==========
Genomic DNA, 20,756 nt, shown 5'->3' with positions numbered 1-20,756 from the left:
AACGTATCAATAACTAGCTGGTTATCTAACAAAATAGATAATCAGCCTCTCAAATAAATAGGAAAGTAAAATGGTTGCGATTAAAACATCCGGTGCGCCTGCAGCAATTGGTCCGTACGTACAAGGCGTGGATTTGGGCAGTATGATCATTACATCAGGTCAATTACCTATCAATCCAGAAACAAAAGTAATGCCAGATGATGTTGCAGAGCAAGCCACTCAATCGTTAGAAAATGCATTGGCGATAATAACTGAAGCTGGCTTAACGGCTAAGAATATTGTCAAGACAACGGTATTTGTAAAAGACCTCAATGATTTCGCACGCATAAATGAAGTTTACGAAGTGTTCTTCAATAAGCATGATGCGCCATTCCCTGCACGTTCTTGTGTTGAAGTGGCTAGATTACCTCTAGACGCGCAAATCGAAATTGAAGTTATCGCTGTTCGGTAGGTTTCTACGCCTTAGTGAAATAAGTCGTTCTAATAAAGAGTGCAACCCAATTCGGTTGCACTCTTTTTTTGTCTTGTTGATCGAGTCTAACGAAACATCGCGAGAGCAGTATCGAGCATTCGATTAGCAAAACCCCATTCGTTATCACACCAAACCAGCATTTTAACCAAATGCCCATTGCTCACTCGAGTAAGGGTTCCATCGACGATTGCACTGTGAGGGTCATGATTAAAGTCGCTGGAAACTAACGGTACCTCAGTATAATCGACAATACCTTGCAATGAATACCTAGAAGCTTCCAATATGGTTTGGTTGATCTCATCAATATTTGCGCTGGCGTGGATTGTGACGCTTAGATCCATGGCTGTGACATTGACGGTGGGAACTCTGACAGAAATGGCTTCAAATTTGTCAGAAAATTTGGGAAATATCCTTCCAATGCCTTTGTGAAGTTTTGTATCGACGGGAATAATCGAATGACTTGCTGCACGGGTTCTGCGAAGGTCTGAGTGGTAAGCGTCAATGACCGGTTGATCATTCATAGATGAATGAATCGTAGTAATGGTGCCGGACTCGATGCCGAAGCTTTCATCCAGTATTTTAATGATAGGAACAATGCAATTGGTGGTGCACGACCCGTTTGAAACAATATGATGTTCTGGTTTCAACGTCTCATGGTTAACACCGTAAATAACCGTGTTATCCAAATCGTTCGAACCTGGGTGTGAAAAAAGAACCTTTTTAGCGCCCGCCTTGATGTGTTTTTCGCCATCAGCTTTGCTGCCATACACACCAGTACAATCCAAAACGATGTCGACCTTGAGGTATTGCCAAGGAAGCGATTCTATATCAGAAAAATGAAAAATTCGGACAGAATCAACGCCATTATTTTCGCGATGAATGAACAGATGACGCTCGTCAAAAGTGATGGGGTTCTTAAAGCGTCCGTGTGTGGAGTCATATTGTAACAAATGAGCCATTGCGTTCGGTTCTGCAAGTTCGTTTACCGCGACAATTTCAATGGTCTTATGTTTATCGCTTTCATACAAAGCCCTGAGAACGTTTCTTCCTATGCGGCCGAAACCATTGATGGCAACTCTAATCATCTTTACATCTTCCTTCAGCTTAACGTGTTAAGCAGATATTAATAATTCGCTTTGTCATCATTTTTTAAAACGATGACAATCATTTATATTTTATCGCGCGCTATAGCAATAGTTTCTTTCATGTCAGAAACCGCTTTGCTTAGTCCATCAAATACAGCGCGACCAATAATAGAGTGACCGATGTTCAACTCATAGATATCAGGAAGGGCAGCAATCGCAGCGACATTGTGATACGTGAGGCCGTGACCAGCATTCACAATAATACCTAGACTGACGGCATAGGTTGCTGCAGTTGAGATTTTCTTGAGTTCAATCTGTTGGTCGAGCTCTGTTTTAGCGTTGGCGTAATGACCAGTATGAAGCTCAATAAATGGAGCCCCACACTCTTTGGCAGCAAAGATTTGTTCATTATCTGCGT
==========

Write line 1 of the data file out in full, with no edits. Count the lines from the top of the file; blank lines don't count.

Genomic DNA, 20,756 nt, shown 5'->3' with positions numbered 1-20,756 from the left: